Boris Johnson's charlatans are keeping Scottish democracy in chains - Tasmina Ahmed-Sheikh

THERE is a simply dazzling House of Commons address from John Smith, in which he summed up the running political car crash which had engulfed Tory Britain of the 1990s.

The political cartoonists were having a field day with the disarray of the time, combining the spectacular television pictures of a cliff-perched guest house finally falling victim to coastal erosion and the chaotic scenes of the Grand National where the vast majority of riders ignored a false start and the entire race ended up being declared null and void.

The Labour leader brilliantly combined all of these calamities and then laid them squarely at the door of the hapless prime minister, John Major, who was allocated responsibility for producing a Britain “where the Grand National doesn’t start and hotels fall into the sea”. In one single speech Smith made Major a metaphor for mayhem.

Thus when I saw Alexander Boris de Pfeffel Johnson pictured at the controls of a Typhoon at the weekend, I pondered the future of the Royal Air Force. Sure enough, Monday brought the news that the RAF were grounded as their runways were melting under the sub-Saharan heat. The racing at Royal Windsor was also called off!

The point is this. Johnson makes John Major look like a political giant, just as John Smith makes Starmer look like a political pygmy. The current prime minister’s only abiding principle is overweening self-interest and entitlement. He has led his party to near oblivion and his country to complete disaster. The legacy of disarray is such that his dysfunctional wannabe successors are now incapable of participating in television debates without inflicting a final mortal blow on their own wounded party.

And yet these are the complete charlatans who hold Scottish democracy in chains.

Two weeks ago as his political world collapsed around him in the Downing Street bunker, Johnson somehow found the time to pen a rejection to Nicola Sturgeon’s request for a second referendum. Now the one and only thing the “cats in a sack” collection of candidates for his job can agree upon, is to turn down Scotland’s Claim of Right.

Anyone who accidentally tuned into the ITV debate last Sunday night and then were held fascinated by the sheer awfulness of the Tory leadership spectacle, might reflect on the Hollywood career of a certain Ed Wood. Mr Wood you may recall produced horror movies of such gormless ineptitude, that they became cult classics. That was the level of debate reached in the television test for our next prime minister. And yet, the one solitary thing the infamous five agreed upon, is that there are no circumstances in which they will respect Scotland’s democracy or our nationhood.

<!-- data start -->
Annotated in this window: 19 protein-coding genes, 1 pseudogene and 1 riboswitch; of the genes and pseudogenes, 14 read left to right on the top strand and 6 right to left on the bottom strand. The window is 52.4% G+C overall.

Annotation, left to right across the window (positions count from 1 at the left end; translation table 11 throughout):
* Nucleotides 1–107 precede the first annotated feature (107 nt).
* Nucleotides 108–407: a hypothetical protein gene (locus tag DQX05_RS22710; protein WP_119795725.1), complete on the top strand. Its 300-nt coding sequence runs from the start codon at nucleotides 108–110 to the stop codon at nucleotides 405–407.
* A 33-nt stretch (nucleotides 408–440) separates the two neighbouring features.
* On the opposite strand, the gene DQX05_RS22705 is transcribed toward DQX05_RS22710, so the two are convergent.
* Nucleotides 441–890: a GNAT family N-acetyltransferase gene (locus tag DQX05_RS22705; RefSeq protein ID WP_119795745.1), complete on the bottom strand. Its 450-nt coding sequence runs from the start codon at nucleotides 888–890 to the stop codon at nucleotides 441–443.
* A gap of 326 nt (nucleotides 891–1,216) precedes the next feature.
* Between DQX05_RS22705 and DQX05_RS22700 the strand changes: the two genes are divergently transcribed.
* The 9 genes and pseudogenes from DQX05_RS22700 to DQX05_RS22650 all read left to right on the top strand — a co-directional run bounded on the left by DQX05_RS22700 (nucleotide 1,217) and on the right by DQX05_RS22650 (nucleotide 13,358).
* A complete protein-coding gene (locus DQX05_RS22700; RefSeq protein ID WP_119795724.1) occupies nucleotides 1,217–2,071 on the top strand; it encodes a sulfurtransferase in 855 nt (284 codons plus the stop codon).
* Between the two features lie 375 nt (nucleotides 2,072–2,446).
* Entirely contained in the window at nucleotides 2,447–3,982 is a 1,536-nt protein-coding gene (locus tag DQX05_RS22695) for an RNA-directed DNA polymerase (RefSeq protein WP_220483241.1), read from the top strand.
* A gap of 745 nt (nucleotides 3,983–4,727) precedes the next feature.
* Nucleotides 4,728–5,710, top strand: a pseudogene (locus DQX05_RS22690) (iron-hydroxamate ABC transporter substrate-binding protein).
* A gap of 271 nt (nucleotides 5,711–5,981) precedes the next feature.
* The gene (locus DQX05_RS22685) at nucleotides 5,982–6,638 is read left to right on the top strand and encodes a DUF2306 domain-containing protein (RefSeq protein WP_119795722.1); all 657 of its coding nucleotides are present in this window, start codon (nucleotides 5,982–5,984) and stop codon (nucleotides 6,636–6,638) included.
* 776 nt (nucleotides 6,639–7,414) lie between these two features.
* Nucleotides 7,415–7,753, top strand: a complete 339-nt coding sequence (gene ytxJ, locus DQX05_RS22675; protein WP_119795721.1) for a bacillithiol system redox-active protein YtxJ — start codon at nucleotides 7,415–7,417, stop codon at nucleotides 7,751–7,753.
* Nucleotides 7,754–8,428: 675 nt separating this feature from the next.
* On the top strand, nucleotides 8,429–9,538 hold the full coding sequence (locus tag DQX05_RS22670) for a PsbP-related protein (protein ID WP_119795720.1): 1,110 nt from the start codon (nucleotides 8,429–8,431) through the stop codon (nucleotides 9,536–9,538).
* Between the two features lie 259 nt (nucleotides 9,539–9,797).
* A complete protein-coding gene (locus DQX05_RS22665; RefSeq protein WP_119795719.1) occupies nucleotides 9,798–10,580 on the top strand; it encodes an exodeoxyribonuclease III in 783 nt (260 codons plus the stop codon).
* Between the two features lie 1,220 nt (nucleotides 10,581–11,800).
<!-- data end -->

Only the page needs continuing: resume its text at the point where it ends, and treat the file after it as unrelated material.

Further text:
The reason for this brazen Tory arrogance is our own political weakness.

The weakness which comes from prevaricating about the implementation of a clear mandate delivered four times over by the Scottish people.

The weakness that comes with appointing a Lord Advocate unwilling to back a referendum bill through the Scottish Parliament.

The weakness that comes from raising expectations of an appeal to a UK Supreme Court which is certain to back Westminster parliamentary sovereignty over Scottish popular sovereignty.

The weakness which comes from meekly sitting on your hands on the Westminster benches, when a near hysterical Speaker told fellow independence supporters to “shut up and get out”.

The weakness that comes from setting the bar for a “plebiscite election” so high, that it will be almost impossible to reach and then not even articulating what happens next, if a miraculous success were to be somehow achieved.

The cumulative impact of this pusillanimity has been to leave Scotland held fast in a Tory trap and if we are to face down which of the surviving terrible twins actually makes it to Downing Street, then we shall need renewed strength, resolve and total clarity of strategy.

The Section 30 route so long in the makings, and so hard and skilfully fought for, just cannot be simply allowed to pass by uncontested. It is not, and indeed never was, simply a matter of writing a letter and expecting an immediate capitulation by the other side. Like all the best things in life and politics, it has to be a challenge met and a triumph won.

The surviving gruesome Tory twosome’s initial rejection of Scotland’s case must be met with parliamentary intervention, popular demonstration and international initiative.

Given the political weakness of our opponents there is at least a chance of success. Anything less than full effort will send us scampering into the dangerous embrace of the UK Supreme Court, where our prospects will be akin to those of the Christians in the Coliseum.

And if it does come down to the famous Plan B, then a “plebiscite election” must be fought with the full united force and combined resolve of the Scottish national body politic, with a clear plan of action if such a mandate is to be won.

While English cartoonists made hay mocking the incompetence of the Tory Government of the 90s, it was a Scottish practitioner of the art, Turnbull, who had the self-awareness to document the political failings of our nation in the 1979 referendum – in his most famous drawing he depicted the “cowardly lion".

Anything less than maximum effort now will condemn us to the misery of that Scottish lion cowering in his cage, the cell door wide open, but paralysed with the fear of moving outwards and forwards.

Tasmina Ahmed-Sheikh
Chair, ALBA Party

As posted in The National on 20th July 2022

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